Skip to content. | Skip to navigation

Personal tools

Navigation

Life Support

Biocapital and the New History of Outsourced Labor

2015
Author:

Kalindi Vora

Life Support

How global capitalism has turned human beings into a new form of biocapital

From call centers, overseas domestic labor, and customer care to human organ selling, gestational surrogacy, and knowledge work, such as software programming, life itself is channeled across the globe from one population to another. In Life Support, Kalindi Vora demonstrates how biological bodies become a new kind of global biocapital.

Life Support is an ethnographic study of the biopolitics of vital energy from the perspective of Indian call centers and surrogacy hospitals. Kalindi Vora argues that affective and reproductive labors produce more than economic value by helping to form new life and socialities. This book enlivens feminist theories on the ethics of female empathy and exchange in the outsourcing of care.

Aihwa Ong, coeditor of Asian Biotech and Worlding Cities

From call centers, overseas domestic labor, and customer care to human organ selling, gestational surrogacy, and knowledge work, such as software programming, life itself is channeled across the globe from one population to another.

In Life Support, Kalindi Vora demonstrates how biological bodies become a new kind of global biocapital. Vora examines how forms of labor serve to support life in the United States at the expense of the lives of people in India. She exposes how even seemingly inalienable aspects of human life such as care, love, and trust—and biological bodies and organs—are commodifiable entities as well as components essential to contemporary capitalism.

As with earlier modes of accumulation, this new global economy has come to rely on the reproduction of life for expansion. Human bodies and subjects are playing a role similar to that of land and natural resource dispossession in the period of capitalist growth during European territorial colonialism. Indeed, the rapid pace at which scientific knowledge of biology and genetics has accelerated has opened up the human body as an extended site for annexation, harvest, dispossession, and production.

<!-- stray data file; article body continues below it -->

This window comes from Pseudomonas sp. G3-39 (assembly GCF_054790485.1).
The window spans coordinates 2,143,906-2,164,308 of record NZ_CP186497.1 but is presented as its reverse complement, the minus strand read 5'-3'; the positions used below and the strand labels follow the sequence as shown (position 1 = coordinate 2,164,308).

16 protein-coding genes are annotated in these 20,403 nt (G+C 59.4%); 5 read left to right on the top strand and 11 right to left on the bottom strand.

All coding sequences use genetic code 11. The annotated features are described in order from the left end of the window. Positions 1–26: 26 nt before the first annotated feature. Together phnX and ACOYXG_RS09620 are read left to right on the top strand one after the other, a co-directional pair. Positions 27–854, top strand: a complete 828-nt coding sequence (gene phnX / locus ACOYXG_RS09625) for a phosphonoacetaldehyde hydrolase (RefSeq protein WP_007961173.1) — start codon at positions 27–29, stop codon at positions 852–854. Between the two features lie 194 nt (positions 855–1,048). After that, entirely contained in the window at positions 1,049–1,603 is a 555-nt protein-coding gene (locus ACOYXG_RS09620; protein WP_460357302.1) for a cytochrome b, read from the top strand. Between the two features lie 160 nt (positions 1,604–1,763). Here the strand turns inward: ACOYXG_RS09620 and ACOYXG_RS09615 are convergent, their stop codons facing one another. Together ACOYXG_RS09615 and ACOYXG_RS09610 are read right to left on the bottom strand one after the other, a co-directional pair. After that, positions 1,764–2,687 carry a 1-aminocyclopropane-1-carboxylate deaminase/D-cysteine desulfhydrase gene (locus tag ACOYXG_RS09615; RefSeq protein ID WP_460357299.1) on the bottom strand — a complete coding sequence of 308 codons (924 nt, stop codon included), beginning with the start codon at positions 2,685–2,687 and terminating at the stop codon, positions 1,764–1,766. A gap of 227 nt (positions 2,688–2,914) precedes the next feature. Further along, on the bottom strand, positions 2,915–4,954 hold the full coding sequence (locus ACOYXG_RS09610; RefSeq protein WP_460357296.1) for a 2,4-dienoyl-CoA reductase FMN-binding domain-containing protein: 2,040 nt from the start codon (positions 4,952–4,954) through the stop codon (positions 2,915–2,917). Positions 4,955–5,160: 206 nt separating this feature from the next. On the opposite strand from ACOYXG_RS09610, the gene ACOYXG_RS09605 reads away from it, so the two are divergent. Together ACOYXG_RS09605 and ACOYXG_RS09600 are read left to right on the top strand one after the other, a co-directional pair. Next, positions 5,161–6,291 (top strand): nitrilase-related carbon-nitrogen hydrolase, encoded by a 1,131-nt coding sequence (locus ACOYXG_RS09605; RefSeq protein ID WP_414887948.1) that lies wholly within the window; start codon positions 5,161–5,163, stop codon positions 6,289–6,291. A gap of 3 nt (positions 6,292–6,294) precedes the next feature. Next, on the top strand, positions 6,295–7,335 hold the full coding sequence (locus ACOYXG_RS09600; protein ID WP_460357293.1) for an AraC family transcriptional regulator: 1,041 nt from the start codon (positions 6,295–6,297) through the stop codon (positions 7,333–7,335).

Life Support

Kalindi Vora is assistant professor of ethnic studies at the University of California, San Diego.

Life Support

Life Support is an ethnographic study of the biopolitics of vital energy from the perspective of Indian call centers and surrogacy hospitals. Kalindi Vora argues that affective and reproductive labors produce more than economic value by helping to form new life and socialities. This book enlivens feminist theories on the ethics of female empathy and exchange in the outsourcing of care.

Aihwa Ong, coeditor of Asian Biotech and Worlding Cities

The reader of this slim volume is likely to be astonished in that Vora’s book genuinely makes good on its title, delivering an original, dense, and entirely coherent theorization of biocapital.

Antipode

[A]n engaging read, short on empirics but long on insights.

CHOICE

Life Support

Contents

Introduction. Life Support: India’s Production of Vital Energy
1. Limits of Labor: Affect and the Biological in Transnational Surrogacy and Service Work
2. Call Center Agents: Commodified Affect and the Biocapital of Care
3. Information Technology Professionals: Innovation and Uncertain Futures
4. Transnational Gestational Surrogacy: Expectation and Exchange
Epilogue: Imperial Pasts and Mortgaged Futures
Acknowledgments
Notes
Index